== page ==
The evidence she brought to the courtroom of Judge David Suntag on September 9, 2004 included over a hundred photos of the bombed Iraqi children. However, the prosecutor objected, calling it "designed to invoke the prejudice of the jury." The judge agreed with the prosecutor and did not permit Rosemarie to show any of the photos to the jury, even though her intent was to call attention to the killing of civilians in Iraq.

Some brief testimony was permitted. Rosemarie was allowed to tell the jury that she'd grown up in Pennsylvania's coal mining region and began working at the age of ten in a garment sweatshop. She attended college at night for nine years while working during the day, then joined the US Air Force. Later she'd been a teacher and a social worker. Currently she's an advocate journalist. And she's a grandmother. The media picked up on her being a "grandmother," perhaps as a human-interest angle.

Much of this autobiographical material seems almost tangential to her case, but it was what the judge allowed. On the other hand, the jury was not permitted to see a video provided by the defendant of the March 20th protest. The exclusion of that video seems especially strange, since it showed clearly what her actions were on that day.

The trial lasted only the morning and part of the afternoon, less than a day. At the end of the brief session, the jury deliberated for less than 15 minutes and found Rosemarie "guilty," even though the intent behind her actions did not fit the language â??with intent to harass and annoy.â??

The speed and unanimity of this verdict by 12 jurors seems almost too remarkable. It reminds me of elections in various 3rd world countries where dictators win 98 percent of the votes instead of a more convincing 51 percent. As for Rosemarie's trial, it would've seemed more credible if the jury had spent a couple of days in reaching their decision, or even just a couple of hours.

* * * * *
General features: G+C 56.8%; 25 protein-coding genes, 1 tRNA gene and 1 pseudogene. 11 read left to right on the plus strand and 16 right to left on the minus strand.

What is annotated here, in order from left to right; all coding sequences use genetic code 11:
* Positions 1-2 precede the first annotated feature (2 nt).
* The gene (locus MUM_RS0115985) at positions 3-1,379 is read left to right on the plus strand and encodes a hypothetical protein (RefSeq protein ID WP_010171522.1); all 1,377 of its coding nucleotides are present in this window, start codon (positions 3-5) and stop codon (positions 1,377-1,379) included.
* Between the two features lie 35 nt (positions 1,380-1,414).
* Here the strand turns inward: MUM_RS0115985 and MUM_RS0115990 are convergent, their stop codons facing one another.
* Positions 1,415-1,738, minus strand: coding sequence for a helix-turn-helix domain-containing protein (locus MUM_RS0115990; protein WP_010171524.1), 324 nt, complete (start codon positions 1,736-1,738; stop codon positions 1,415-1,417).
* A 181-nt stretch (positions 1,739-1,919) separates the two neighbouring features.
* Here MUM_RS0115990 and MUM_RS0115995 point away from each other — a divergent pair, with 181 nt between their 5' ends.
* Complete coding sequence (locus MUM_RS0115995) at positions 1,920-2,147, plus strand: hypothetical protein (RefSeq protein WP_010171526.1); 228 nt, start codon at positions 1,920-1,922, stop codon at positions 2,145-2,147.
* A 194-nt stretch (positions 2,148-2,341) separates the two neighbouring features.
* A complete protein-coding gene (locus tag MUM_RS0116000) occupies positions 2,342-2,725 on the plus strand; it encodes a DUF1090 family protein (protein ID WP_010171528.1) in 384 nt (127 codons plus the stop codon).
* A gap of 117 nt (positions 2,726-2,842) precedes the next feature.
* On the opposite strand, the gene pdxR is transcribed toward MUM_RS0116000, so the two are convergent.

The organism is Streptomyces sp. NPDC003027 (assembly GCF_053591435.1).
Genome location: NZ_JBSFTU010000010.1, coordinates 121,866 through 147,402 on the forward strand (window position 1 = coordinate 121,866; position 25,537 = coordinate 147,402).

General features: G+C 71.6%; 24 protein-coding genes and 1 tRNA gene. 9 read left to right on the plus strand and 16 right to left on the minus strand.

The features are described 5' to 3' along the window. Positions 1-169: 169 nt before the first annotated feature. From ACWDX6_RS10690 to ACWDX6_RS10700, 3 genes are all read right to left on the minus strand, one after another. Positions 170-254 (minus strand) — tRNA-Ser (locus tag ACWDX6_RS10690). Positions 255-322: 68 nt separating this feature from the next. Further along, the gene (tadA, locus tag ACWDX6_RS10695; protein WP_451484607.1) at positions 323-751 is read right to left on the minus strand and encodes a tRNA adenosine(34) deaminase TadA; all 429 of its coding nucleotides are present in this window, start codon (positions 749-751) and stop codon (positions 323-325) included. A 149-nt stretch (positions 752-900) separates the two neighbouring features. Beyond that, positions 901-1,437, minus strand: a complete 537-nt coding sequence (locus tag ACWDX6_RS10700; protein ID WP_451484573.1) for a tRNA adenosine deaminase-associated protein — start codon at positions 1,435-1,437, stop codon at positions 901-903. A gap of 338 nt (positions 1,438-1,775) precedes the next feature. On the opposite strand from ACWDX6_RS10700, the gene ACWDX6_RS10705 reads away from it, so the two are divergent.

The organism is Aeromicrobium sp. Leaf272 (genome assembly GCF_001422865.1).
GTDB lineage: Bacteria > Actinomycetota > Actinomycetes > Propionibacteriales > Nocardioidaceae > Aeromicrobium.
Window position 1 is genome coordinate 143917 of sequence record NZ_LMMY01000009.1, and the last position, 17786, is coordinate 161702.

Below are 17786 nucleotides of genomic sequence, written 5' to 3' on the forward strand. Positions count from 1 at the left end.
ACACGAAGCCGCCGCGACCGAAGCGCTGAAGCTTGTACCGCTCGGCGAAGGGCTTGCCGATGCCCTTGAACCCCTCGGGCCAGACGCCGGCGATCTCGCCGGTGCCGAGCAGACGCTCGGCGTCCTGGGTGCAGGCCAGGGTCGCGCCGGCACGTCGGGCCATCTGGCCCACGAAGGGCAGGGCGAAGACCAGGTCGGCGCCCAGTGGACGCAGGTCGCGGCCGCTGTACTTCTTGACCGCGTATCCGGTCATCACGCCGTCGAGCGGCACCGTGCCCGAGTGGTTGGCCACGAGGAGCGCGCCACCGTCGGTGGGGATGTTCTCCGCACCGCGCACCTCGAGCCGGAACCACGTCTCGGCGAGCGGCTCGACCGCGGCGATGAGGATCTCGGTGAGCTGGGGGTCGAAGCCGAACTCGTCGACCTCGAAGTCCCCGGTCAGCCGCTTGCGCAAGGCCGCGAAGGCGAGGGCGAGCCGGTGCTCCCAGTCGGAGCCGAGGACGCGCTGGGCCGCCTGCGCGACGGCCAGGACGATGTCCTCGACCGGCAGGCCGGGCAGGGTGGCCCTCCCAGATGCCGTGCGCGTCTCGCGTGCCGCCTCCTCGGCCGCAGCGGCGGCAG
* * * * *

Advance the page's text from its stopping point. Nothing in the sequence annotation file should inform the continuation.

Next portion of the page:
In spite of everything, Rosemarie felt it had been worth her efforts. WRGB, the CBS affiliate in Albany NY, filmed the whole trial. During breaks, Rosemarie spoke to the journalists and asked them to publish the photos of the bloody and dead Iraqi children, victims of U.S. bombing. That night on their news program, WRGB showed some of the photos. So Rosemarie was able to present the media with some of the story that she hadn't been able to present to the jury; she considered that a victory.

The prosecutor, Deputy State's Attorney McManus, also spoke to the media that day. He was quoted in the Rutland Herald and also by the Associated Press as saying, "I don't doubt that she had a good intent, but there are definitely better ways to get your point across." Perhaps that was a Freudian slip; anyway, conceding her "good intent" contradicted the logic of the accusation -- that Rosemarie had acted "with intent to harass and annoy."

In the days and weeks following, Rosemarie received a lot of encouragement. There were emails from all over, including Great Britain, Brazil, China, Canada and Australia. There were also letters published in the Bennington Banner and the Rutland Herald/Times Argus, and she continues to be invited to do speaking engagements. "I have gotten so much support that I literally cannot believe it," she said.

This correspondence and other activities have kept her busy. She writes for the on-line magazine "Press Action," where one of her pieces is "The Trial." In it she said, "The most important thing to remember is that, since the day of my arrest, more than 13,000 innocent Iraqi civilians were given capital punishment by the U.S. Not one of them had a trial."

On October 7th she went back to court for her sentencing hearing, where she faced a possible sixty days in jail as well as a $500 fine. On this occasion, also in the courtroom of Judge David Suntag, in Vermont District Court, in Bennington, four witnesses testified on Rosemarie's behalf. One was her daughter Christine; the other three were ex-GIs, members of Veterans for Peace.